You can find how much is in a packaged/canned food by looking at the Nutrition Facts Table under the carbohydrates, it will say "Dietary Fibre". When grocery shopping, compare food labels and choose foods with 2 to 4 grams of fibre per serving.

Sources of Fibre

Fruits and Veggies

  • 1 cup raspberries – 8g

  • Pear – 5g

  • Apple – 2-3g

  • 1 cup prunes – 7g

  • 1 cup blackberries – 8g

  • Medium baked potato with skin – 4g

  • 1 cup lettuce – 1g

  • 1 large stalk of celery – 1g

  • ½ cup canned tomato paste – 5g

  • ½ cup canned pumpkin – 13g


  • 1 cup bran cereal – 8-10g

  • 1/3 cup dry oats - 2-3g

  • 2 slices of whole grain bread – 5-6g

Legumes and nuts/seeds

  • 1 tbsp. chia seeds – 5g

  • ¼ cup hummus – 2-3g

  • ½ cup navy beans – 10g

  • ½ cup lentils, cooked – 8g

  • ½ cup black beans, cooked – 8g

  • 1 tbsp. peanut butter – 1g

  • 8 walnuts – 2g

  • 12 almonds – 2g

How can I Increase Fibre in my Diet?
  • Have a high fibre cereal for breakfast (like bran flakes or oatmeal)

  • Add fruit to your breakfast cereal

  • Have a whole grain sandwich instead of on white bread

  • Have hummus with your veggies

  • Add extra veggies to your dishes such as stir fry and chili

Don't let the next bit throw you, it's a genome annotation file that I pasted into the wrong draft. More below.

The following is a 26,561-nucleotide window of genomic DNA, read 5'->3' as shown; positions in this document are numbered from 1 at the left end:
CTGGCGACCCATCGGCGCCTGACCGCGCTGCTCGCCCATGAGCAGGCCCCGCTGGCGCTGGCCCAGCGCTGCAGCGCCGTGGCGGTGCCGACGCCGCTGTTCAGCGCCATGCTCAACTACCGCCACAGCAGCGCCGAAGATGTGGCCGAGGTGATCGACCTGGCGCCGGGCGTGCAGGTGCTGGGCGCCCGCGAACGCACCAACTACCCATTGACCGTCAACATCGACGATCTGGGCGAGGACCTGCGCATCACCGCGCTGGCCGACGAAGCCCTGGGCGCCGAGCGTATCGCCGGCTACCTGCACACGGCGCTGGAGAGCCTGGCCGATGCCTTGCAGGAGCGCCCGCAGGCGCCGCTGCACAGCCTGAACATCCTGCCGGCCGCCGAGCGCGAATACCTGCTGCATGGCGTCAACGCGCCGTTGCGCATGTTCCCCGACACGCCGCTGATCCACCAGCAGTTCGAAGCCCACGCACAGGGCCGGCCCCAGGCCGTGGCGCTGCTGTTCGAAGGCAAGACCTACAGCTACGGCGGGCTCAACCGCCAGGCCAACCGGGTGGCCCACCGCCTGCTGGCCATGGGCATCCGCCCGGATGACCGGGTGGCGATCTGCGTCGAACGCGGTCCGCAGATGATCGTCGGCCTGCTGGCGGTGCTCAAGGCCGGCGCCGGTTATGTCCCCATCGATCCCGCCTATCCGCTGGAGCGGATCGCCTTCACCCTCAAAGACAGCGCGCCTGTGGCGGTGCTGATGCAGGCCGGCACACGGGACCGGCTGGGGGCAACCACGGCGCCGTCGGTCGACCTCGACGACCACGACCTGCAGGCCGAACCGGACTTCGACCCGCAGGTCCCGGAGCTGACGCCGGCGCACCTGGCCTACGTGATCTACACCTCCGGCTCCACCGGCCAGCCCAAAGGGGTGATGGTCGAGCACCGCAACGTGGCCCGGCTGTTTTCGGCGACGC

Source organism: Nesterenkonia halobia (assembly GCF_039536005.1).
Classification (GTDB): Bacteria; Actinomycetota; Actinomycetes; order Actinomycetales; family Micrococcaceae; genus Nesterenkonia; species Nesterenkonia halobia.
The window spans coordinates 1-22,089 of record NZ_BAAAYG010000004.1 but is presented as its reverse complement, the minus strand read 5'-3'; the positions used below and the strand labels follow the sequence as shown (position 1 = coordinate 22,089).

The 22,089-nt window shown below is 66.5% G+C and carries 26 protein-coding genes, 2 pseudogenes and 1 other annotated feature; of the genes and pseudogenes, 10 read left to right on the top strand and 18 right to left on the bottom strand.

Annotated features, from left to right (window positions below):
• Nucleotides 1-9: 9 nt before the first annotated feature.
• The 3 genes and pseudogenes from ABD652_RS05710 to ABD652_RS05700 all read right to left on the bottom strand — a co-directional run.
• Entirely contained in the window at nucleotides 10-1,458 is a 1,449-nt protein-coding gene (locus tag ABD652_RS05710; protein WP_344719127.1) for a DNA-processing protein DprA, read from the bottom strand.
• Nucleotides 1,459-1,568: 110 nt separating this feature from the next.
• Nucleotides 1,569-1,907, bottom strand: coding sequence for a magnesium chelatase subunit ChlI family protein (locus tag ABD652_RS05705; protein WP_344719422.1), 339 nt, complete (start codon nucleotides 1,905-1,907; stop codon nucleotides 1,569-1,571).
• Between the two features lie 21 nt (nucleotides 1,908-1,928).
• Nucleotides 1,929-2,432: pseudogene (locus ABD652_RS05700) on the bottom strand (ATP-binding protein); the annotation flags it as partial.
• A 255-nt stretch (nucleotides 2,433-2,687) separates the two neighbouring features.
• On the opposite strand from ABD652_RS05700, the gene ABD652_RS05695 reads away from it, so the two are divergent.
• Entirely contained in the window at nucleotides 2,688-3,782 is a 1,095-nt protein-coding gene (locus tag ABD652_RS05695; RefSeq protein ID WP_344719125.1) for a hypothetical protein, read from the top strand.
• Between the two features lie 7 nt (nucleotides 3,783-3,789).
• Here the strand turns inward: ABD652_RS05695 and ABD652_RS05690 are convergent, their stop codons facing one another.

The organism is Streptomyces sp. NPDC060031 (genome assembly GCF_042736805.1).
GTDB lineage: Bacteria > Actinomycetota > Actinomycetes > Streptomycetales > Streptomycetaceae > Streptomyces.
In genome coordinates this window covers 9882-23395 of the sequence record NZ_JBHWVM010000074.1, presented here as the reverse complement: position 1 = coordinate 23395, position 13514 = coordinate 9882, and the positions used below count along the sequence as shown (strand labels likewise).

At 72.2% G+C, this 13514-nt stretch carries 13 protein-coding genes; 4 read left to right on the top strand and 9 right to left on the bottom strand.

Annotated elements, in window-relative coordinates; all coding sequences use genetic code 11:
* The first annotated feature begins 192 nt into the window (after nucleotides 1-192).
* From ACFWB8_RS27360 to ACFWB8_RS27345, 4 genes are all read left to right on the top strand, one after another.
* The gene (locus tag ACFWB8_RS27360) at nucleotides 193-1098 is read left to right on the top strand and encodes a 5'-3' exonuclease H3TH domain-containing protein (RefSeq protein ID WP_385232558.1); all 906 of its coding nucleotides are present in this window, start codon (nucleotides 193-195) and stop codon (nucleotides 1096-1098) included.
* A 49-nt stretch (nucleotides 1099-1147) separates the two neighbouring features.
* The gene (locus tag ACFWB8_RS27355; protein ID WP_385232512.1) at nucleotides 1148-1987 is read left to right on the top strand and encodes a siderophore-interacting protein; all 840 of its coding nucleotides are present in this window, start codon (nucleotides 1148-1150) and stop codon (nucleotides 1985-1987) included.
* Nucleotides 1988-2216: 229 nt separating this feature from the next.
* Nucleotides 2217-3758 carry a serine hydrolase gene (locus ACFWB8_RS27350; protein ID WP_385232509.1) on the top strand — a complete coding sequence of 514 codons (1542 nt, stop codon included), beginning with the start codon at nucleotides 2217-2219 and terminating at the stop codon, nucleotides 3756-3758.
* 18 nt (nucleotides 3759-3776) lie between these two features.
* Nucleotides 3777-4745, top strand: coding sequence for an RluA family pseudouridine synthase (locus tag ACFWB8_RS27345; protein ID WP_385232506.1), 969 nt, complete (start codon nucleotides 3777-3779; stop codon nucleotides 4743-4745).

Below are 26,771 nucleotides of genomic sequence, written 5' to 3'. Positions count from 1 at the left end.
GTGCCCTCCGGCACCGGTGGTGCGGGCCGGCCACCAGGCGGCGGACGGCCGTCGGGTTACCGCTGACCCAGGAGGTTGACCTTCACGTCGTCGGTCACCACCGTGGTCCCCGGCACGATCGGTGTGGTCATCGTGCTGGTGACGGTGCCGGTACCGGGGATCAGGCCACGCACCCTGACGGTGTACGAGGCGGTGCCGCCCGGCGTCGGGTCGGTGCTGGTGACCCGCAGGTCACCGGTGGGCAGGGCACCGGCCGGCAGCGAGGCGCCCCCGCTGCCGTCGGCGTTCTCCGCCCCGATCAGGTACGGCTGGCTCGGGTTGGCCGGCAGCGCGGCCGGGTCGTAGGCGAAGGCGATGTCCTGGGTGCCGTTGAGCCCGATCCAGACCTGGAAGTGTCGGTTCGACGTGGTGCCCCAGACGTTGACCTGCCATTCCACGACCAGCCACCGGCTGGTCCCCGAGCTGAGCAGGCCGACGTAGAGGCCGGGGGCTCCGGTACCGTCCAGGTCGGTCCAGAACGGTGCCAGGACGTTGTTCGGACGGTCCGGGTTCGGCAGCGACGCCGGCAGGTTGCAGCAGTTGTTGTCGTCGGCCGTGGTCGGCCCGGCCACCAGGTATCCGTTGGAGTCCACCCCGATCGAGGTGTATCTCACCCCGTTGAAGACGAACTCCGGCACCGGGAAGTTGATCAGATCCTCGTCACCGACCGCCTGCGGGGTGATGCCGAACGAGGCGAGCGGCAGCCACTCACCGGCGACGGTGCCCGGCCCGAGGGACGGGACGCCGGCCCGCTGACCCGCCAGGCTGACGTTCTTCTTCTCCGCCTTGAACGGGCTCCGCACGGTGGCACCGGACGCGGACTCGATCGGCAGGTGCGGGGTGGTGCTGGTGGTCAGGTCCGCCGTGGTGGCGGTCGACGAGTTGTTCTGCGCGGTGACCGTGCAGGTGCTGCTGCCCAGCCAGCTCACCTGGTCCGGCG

• Add flaxseed, nuts, or sesame seeds to your salads

  • Leave the skin on veggies and fruit

If you want to increase your fibre intake, it’s important to increase your servings slowly over time. Fibre also requires water for easier digestion so don’t forget to drink enough water as well. Increasing your intake too fast and/or not consuming enough water can lead to gas, abdominal pain, bloating and/or constipation. If you experience these symptoms, please see a health professional to help.

Fibre Timing for Athletes

It is important for athletes to know when to include fibre and when to avoid it all together. When it comes to pre-fuelling for exercise, we want to avoid high fibre foods for a couple reasons. One, fibre doesn't provide any fuel (calories) due to its indigestibility. And two, fibre can cause GI upset because it slows down digestion, keeping food in the stomach for longer. Two no bueno's for athletes! We need fuel and we certainly don't want upset stomachs when we're busting our butts on training or competition days.

Athletes should aim to consume fibrous foods in main meals and snacks away from training and competition, and choose low-fibre options ideally 2 hours before any type of exercise. This gives your body enough time to digest your last fibrous meal before you start exercise. To learn more about what to eat before exercise you can download my freebie "What to Eat Before Infographic". This guide will help you choose the best food options from 30minutes before to up to 4 hours before.

Understanding the role that fibre plays in energy availability and digestion can help athletes further fine tune their fuelling plan for training and competition days. If you need help planning fibre into your your diet and ensuring you're eating enough, hit the contact tab and send me a message. I would love to connect with you.